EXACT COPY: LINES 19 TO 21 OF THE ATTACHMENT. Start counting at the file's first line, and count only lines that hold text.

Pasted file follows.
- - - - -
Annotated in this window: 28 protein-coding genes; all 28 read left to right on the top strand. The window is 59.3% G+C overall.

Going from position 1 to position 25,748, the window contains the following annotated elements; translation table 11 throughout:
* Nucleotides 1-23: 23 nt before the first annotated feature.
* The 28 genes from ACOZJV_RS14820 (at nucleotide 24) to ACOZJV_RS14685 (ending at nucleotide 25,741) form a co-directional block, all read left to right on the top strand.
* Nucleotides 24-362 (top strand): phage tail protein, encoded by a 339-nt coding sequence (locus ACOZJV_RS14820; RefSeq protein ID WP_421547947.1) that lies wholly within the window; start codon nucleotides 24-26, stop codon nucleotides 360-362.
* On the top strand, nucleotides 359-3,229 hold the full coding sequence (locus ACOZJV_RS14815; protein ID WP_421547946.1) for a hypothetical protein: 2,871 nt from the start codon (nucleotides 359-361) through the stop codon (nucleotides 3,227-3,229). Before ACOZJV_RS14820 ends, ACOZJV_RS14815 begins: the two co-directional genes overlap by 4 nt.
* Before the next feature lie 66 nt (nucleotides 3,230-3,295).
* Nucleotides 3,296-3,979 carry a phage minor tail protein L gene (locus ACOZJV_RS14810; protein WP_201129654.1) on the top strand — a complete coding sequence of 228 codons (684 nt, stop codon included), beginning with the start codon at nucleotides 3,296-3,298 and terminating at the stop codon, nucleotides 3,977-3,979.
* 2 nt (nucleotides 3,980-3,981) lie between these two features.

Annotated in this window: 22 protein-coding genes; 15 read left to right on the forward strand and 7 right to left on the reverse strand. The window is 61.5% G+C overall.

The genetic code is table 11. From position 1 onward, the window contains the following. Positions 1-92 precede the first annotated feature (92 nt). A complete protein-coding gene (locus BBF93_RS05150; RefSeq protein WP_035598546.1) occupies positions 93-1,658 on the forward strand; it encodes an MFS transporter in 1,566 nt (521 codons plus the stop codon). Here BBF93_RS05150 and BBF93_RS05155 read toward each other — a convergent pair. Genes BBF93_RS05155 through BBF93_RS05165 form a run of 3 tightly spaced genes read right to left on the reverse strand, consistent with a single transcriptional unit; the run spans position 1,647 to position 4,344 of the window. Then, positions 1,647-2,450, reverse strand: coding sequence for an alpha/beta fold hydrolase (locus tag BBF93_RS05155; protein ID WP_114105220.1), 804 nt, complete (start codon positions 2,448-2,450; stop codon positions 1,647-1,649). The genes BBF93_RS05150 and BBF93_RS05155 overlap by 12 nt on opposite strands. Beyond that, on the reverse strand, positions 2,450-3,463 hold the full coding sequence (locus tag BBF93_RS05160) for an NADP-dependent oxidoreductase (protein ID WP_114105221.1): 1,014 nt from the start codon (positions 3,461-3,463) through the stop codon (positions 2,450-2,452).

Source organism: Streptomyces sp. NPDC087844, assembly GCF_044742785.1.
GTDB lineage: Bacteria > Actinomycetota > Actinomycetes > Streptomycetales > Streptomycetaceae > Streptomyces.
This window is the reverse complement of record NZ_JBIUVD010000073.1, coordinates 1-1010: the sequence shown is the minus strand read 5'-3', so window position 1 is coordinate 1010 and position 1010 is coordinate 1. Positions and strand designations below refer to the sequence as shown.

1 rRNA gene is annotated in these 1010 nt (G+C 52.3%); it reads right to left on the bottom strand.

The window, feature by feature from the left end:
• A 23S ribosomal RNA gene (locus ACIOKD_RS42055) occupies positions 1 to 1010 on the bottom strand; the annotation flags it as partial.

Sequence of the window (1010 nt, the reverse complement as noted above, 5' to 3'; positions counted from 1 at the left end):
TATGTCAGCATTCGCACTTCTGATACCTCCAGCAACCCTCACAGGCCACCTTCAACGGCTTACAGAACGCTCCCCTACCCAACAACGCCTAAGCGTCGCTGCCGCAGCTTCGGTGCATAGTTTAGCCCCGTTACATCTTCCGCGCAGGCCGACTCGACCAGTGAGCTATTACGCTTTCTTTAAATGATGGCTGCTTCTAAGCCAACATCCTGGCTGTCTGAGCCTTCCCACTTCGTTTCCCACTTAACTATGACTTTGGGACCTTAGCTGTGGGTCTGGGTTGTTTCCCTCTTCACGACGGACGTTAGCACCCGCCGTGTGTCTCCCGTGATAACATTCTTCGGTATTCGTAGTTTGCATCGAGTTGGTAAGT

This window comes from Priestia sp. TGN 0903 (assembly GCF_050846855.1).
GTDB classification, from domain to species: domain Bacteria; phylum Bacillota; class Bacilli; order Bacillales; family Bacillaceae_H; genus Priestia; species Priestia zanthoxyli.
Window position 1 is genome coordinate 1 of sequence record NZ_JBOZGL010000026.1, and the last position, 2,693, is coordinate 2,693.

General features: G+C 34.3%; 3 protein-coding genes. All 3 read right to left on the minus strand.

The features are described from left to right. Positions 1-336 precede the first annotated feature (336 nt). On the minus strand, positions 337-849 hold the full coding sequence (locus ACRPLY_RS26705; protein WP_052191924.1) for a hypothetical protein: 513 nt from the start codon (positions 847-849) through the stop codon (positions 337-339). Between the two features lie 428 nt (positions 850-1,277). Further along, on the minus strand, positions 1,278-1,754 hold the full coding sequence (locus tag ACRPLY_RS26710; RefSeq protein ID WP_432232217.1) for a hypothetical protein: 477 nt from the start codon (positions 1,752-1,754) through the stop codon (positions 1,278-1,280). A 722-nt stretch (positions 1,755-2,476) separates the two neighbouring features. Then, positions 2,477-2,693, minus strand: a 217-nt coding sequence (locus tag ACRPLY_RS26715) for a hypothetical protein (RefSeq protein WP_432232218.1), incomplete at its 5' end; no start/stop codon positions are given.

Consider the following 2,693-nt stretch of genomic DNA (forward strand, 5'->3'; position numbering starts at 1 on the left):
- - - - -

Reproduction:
TATGTCAGCATTCGCACTTCTGATACCTCCAGCAACCCTCACAGGCCACCTTCAACGGCTTACAGAACGCTCCCCTACCCAACAACGCCTAAGCGTCGCTGCCGCAGCTTCGGTGCATAGTTTAGCCCCGTTACATCTTCCGCGCAGGCCGACTCGACCAGTGAGCTATTACGCTTTCTTTAAATGATGGCTGCTTCTAAGCCAACATCCTGGCTGTCTGAGCCTTCCCACTTCGTTTCCCACTTAACTATGACTTTGGGACCTTAGCTGTGGGTCTGGGTTGTTTCCCTCTTCACGACGGACGTTAGCACCCGCCGTGTGTCTCCCGTGATAACATTCTTCGGTATTCGTAGTTTGCATCGAGTTGGTAAGT

This window comes from Priestia sp. TGN 0903 (assembly GCF_050846855.1).
GTDB classification, from domain to species: domain Bacteria; phylum Bacillota; class Bacilli; order Bacillales; family Bacillaceae_H; genus Priestia; species Priestia zanthoxyli.